10
Blackjack — smile and take that 3-2 payoff

Standing on soft 18 will lose the player money in the long run when the dealer shows 9
10
or ace. When the dealer shows 3 through 6
the chances of the dealer busting are strong enough to make doubling down the best play here.
The final category of hands consists of those in which the first two cards match. Then the player must decide whether or not to split the pair into two hands. You can refer to this chart for pair splitting advice:

If you have: And dealer shows: Do this:
Ace
ace
Always split.
2
2 or 3
3
4
5
6
or 7
Split
All other up-cards Hit
4
4
Never split. An 8 is a much stronger building block to a hand than a 4.
5
5
2 through 9 Never split — double down
10 or ace Never split — hit
6
6
3
4
5
or 6
Split
All other up-cards Hit
7
7
2 through 7 Split
8 through ace Hit
8
8
Always split.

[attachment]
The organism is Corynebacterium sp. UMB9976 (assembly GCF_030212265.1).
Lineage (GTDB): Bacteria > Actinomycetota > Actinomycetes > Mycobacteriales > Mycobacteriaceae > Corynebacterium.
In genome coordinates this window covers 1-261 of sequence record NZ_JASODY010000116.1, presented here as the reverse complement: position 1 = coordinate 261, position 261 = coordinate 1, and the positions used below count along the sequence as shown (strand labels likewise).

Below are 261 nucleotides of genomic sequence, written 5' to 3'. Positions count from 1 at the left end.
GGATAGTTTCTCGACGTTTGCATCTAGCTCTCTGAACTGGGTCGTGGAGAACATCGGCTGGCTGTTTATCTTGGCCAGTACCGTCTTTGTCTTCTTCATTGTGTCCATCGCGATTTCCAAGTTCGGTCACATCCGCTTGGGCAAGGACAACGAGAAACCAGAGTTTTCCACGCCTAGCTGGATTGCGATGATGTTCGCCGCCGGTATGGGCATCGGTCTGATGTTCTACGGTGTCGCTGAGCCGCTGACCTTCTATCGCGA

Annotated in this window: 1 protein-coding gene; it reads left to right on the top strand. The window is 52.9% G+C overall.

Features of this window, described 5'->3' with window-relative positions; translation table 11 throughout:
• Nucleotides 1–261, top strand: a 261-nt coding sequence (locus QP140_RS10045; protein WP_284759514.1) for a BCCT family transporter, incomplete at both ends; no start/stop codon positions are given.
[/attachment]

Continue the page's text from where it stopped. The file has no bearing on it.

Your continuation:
9
9
2 through 6 Split
7 Stand
8 and 9 Split
10 or ace Stand
10
10
Never split. This hand is too strong.

Some Strategy Variations: Double Down After Splits Permitted
Many casinos allow the player to double down after splitting pairs. This is a good rule for players — in fact
any rule that allows a player an option is a good one if the player knows when to take advantage of the option. If you split 8s against a 6
for example
and a 3 is dealt to your first 8
you now are playing this hand as an 11
and it is to your advantage to double down if the house allows it.
If the casino allows doubling after splits
the following strategy variations are necessary:
If you have 2
2; 3
3: Split against 2 through 7 instead of 4 through 7.
If you have 4
4: Split against 5 and 6 instead of just hitting against all.
If you have 6
6: Split against 2 through 6 instead of 3 through 6.